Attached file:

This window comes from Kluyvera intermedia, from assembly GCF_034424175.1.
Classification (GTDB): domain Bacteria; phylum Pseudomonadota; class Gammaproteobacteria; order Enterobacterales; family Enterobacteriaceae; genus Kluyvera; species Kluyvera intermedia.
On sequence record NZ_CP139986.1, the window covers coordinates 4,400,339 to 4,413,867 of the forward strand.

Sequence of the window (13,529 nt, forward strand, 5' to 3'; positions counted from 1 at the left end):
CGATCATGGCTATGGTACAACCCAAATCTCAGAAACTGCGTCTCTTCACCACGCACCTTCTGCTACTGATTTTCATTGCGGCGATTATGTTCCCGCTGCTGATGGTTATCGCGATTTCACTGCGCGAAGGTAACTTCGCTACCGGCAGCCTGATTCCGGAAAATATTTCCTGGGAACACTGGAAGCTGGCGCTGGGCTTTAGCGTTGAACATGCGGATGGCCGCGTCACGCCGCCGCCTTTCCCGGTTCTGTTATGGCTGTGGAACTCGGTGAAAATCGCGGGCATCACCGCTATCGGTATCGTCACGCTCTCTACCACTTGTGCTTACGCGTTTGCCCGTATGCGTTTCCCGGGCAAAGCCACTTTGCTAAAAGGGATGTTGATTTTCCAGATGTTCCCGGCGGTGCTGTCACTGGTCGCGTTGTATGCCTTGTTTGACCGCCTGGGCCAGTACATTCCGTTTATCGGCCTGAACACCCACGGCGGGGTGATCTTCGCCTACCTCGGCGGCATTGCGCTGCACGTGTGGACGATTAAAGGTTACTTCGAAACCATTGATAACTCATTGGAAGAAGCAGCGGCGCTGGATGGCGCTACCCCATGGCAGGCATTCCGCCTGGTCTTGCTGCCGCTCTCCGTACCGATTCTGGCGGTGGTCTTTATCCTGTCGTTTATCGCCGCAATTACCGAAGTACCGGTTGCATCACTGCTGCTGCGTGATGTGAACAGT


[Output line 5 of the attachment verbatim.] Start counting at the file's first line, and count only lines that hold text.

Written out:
CGATCATGGCTATGGTACAACCCAAATCTCAGAAACTGCGTCTCTTCACCACGCACCTTCTGCTACTGATTTTCATTGCGGCGATTATGTTCCCGCTGCTGATGGTTATCGCGATTTCACTGCGCGAAGGTAACTTCGCTACCGGCAGCCTGATTCCGGAAAATATTTCCTGGGAACACTGGAAGCTGGCGCTGGGCTTTAGCGTTGAACATGCGGATGGCCGCGTCACGCCGCCGCCTTTCCCGGTTCTGTTATGGCTGTGGAACTCGGTGAAAATCGCGGGCATCACCGCTATCGGTATCGTCACGCTCTCTACCACTTGTGCTTACGCGTTTGCCCGTATGCGTTTCCCGGGCAAAGCCACTTTGCTAAAAGGGATGTTGATTTTCCAGATGTTCCCGGCGGTGCTGTCACTGGTCGCGTTGTATGCCTTGTTTGACCGCCTGGGCCAGTACATTCCGTTTATCGGCCTGAACACCCACGGCGGGGTGATCTTCGCCTACCTCGGCGGCATTGCGCTGCACGTGTGGACGATTAAAGGTTACTTCGAAACCATTGATAACTCATTGGAAGAAGCAGCGGCGCTGGATGGCGCTACCCCATGGCAGGCATTCCGCCTGGTCTTGCTGCCGCTCTCCGTACCGATTCTGGCGGTGGTCTTTATCCTGTCGTTTATCGCCGCAATTACCGAAGTACCGGTTGCATCACTGCTGCTGCGTGATGTGAACAGT